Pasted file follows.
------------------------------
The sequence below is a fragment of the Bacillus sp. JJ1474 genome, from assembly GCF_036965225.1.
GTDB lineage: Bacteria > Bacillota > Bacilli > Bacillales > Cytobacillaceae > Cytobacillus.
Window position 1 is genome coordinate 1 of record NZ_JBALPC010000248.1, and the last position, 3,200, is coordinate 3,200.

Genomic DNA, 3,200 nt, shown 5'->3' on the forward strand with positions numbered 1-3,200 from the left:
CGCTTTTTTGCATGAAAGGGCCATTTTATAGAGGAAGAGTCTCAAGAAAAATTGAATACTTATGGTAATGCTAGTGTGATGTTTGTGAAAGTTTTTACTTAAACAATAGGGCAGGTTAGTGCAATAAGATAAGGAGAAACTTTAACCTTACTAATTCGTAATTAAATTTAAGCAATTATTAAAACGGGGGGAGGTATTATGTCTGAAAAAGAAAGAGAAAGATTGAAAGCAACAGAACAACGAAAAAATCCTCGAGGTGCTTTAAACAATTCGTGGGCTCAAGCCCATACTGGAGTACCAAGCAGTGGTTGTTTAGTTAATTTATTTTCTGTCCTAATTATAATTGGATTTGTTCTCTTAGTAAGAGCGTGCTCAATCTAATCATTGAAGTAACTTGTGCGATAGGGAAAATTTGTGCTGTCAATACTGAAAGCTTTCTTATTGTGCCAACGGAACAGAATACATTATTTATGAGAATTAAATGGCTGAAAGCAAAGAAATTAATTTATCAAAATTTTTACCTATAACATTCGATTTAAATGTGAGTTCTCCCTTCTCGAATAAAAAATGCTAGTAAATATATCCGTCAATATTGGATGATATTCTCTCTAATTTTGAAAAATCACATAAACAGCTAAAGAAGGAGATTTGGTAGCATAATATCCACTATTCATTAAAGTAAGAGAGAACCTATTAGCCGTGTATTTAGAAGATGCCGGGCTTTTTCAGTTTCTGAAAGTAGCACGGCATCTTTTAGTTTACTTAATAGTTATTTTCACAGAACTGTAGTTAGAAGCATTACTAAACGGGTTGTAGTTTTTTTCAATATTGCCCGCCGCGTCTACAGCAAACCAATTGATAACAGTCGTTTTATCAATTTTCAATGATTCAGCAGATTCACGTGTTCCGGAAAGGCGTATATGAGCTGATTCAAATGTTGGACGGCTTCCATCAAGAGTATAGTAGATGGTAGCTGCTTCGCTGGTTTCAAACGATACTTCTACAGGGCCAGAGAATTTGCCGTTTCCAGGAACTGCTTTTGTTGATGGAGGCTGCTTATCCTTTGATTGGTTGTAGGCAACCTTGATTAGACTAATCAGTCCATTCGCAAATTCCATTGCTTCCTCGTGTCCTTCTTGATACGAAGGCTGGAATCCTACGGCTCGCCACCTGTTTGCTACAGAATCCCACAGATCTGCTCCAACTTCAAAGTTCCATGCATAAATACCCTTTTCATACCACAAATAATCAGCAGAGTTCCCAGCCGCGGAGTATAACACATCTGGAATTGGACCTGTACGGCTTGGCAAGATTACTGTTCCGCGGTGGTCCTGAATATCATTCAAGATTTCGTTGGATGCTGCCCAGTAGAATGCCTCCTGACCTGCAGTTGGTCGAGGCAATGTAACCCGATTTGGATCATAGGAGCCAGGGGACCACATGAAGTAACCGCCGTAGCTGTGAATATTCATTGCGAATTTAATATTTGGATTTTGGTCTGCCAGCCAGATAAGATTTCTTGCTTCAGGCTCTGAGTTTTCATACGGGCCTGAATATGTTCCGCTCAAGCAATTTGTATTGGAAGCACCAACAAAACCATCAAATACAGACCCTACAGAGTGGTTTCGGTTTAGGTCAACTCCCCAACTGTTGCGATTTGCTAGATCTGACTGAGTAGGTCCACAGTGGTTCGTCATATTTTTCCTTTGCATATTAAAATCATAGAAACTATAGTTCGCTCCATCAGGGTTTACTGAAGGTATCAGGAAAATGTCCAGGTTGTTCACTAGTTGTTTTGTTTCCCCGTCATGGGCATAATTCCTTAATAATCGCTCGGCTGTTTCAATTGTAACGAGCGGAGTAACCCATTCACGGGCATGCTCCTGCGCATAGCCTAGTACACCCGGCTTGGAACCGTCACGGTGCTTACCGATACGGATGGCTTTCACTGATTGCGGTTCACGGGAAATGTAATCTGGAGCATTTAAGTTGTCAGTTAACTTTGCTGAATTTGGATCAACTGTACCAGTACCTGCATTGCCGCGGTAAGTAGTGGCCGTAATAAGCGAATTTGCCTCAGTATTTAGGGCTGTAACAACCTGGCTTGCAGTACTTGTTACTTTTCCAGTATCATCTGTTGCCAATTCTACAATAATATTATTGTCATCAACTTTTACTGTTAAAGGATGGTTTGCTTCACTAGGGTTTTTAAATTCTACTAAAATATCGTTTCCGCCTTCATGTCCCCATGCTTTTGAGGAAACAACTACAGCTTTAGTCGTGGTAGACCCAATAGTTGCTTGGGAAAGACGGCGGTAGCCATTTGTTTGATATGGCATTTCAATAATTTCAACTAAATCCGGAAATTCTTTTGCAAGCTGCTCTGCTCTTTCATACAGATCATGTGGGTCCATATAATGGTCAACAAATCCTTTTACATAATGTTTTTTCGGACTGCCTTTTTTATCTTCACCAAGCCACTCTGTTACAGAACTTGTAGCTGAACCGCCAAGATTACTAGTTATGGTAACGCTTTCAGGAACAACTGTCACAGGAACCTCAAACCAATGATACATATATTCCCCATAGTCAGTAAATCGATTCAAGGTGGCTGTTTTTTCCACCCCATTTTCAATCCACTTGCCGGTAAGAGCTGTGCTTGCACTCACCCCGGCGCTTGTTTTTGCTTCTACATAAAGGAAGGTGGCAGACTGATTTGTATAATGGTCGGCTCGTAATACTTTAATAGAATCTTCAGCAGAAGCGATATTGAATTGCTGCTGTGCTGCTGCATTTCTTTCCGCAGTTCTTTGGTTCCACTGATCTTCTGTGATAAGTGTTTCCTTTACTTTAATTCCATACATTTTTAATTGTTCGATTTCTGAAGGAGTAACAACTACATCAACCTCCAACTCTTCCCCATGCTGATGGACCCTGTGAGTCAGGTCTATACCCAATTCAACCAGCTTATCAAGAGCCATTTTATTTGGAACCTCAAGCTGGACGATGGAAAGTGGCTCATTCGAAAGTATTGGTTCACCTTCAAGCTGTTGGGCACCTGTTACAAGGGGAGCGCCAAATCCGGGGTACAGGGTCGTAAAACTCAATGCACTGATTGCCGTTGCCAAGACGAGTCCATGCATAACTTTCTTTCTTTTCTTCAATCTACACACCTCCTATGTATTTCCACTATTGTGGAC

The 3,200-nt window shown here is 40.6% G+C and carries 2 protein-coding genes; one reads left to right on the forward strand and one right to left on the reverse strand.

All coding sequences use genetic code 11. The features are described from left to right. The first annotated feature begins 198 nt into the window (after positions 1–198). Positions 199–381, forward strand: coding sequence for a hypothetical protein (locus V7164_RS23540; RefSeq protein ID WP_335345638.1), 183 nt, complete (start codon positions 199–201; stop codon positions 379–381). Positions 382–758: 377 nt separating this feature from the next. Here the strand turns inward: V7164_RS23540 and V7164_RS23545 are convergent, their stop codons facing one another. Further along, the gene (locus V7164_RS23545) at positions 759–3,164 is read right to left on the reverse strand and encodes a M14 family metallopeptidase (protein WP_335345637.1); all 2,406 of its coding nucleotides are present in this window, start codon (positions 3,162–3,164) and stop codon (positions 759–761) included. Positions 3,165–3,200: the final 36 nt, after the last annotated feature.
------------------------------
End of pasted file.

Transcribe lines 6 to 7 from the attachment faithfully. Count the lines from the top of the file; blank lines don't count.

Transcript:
The 3,200-nt window shown here is 40.6% G+C and carries 2 protein-coding genes; one reads left to right on the forward strand and one right to left on the reverse strand.

All coding sequences use genetic code 11. The features are described from left to right. The first annotated feature begins 198 nt into the window (after positions 1–198). Positions 199–381, forward strand: coding sequence for a hypothetical protein (locus V7164_RS23540; RefSeq protein ID WP_335345638.1), 183 nt, complete (start codon positions 199–201; stop codon positions 379–381). Positions 382–758: 377 nt separating this feature from the next. Here the strand turns inward: V7164_RS23540 and V7164_RS23545 are convergent, their stop codons facing one another. Further along, the gene (locus V7164_RS23545) at positions 759–3,164 is read right to left on the reverse strand and encodes a M14 family metallopeptidase (protein WP_335345637.1); all 2,406 of its coding nucleotides are present in this window, start codon (positions 3,162–3,164) and stop codon (positions 759–761) included. Positions 3,165–3,200: the final 36 nt, after the last annotated feature.